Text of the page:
School-related poisonings affect hundreds of Kentucky families
While most parents are worried about back-to-school shopping, early bedtimes and homework, there’s something even worse that can ruin your child’s school year: being poisoned.
Every year, the Kentucky Regional Poison Control Center receives hundreds of calls from teachers and parents across the commonwealth involving a child who may have been poisoned at school. While many think the majority of incidents involve young children, cases involving school-age kids and teens are nearly split.
“The most common calls we get from schools are about one of three things: medications, kids consuming art and school supplies (accidentally or intentionally) and food poisoning,” said Ashley Webb, director of the Kentucky Regional Poison Control Center and a board-certified clinical toxicologist.
The Kentucky Regional Poison Control Center offers tips for parents and teachers on how to prevent your kids from being poisoned.
Medication: Most poisonings stem from students taking other people’s medications or taking too much. Parents should:
• Find out your school district policies before sending medication to school. If your child will need to be given medication at school, be sure to provide a list of all medications along with dosage and schedule.
• Talk to your children about never sharing their own or taking anyone else’s medicine, including inhalers.
• Always keep medications in their original containers and never mix different medications into one container.
• If your child takes daily medication at home, consider using a whiteboard or notepad to indicate that the medication has been given in order to prevent accidental overdoses.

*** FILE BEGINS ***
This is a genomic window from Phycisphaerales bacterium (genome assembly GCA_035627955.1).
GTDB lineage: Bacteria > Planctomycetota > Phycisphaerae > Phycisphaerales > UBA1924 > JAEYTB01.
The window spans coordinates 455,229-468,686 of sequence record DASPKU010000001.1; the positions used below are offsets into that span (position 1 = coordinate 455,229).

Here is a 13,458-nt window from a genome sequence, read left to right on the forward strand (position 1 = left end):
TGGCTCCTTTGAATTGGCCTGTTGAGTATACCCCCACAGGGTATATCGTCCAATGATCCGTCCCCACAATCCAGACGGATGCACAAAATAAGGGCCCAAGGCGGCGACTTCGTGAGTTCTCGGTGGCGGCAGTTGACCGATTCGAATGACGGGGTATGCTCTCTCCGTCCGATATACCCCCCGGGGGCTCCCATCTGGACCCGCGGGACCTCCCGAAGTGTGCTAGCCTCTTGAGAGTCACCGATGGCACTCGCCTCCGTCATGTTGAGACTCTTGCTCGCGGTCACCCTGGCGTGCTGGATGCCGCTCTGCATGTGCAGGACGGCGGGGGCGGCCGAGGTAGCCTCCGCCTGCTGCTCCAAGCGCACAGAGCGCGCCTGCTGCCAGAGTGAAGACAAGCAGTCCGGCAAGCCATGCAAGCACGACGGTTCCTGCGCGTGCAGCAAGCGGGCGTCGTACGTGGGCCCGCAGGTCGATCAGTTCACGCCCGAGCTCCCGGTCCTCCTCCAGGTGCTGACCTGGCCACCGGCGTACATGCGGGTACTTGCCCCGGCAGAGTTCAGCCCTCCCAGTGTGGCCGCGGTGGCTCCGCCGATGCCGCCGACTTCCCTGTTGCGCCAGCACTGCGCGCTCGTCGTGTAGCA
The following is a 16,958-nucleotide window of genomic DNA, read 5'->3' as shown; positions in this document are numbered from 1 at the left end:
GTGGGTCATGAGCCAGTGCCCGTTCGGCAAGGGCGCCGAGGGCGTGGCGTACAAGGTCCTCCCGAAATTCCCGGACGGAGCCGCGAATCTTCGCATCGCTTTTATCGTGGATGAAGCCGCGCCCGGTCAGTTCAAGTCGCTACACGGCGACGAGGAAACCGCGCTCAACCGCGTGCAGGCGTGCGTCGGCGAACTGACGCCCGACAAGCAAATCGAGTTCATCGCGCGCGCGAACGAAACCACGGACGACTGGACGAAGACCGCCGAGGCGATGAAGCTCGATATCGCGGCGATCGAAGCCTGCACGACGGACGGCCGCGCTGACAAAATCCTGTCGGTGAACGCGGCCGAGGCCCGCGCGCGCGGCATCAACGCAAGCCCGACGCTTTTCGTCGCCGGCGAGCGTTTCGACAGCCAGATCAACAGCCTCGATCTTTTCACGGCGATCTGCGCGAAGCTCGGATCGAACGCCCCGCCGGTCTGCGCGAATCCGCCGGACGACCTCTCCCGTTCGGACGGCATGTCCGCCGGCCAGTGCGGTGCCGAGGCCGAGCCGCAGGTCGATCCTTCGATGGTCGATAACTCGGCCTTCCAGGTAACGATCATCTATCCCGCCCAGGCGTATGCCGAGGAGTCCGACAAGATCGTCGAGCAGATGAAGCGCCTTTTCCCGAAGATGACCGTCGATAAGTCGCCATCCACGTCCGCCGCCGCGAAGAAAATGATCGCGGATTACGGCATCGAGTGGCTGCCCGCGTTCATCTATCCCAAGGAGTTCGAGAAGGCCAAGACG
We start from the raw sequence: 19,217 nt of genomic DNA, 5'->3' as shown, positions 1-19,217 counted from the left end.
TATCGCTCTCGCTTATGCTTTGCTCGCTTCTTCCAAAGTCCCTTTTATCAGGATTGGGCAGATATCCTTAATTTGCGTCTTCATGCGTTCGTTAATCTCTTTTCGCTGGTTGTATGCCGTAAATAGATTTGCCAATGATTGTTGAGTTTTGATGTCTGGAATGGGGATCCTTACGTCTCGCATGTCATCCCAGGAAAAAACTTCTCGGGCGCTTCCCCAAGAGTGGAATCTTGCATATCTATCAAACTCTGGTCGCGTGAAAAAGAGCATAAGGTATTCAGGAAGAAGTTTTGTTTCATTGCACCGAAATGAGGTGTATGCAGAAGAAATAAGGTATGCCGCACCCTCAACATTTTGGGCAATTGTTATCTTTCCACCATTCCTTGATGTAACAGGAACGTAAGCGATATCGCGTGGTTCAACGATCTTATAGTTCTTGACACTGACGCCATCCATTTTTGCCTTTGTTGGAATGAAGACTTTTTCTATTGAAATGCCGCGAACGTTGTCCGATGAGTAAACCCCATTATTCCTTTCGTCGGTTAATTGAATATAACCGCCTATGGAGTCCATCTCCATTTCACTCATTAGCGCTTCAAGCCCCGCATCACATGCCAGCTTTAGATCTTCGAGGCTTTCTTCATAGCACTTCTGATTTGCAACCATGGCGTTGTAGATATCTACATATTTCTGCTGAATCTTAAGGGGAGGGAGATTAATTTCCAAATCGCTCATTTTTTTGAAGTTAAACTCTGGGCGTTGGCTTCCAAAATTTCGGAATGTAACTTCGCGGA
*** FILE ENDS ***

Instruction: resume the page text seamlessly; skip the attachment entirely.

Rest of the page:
• Remind teenagers to only take the recommended amount of over-the-counter and prescription medications.
Art and school supplies: Ingesting these happens more often in young children who are enticed by new and colorful things that may look like food. Parents and teachers should:
• Not serve food and drinks while children are using art products.
• Talk to preschoolers and kindergarteners about how they should always ask an adult before eating or drinking anything new.
• Make sure children use art products correctly. Read labels before using new products and follow directions for safe use, disposal and cleanup.
• Call the poison control center for treatment advice if children put art products in their mouths, eyes or on their skin.
Food: Most food-related poisonings are easily preventable. Some tips when packing lunches:
• Perishable items such as meats, cheeses, yogurt and eggs should include two cold sources. Examples include ice packs and frozen water or juice.
• If you pack school lunches the night before, be sure to keep the lunch in the refrigerator overnight.
• Throw away all leftover food and do not reuse food packaging or paper bags.
The primary mission of the Kentucky Regional Poison Control Center of Norton Children’s Hospital is to reduce illness and death from poisoning in Kentucky. The center provides 24/7 free and confidential access to specially trained nurses, pharmacists and physicians who are certified in toxicology. More information is available at kypoisoncenter.com.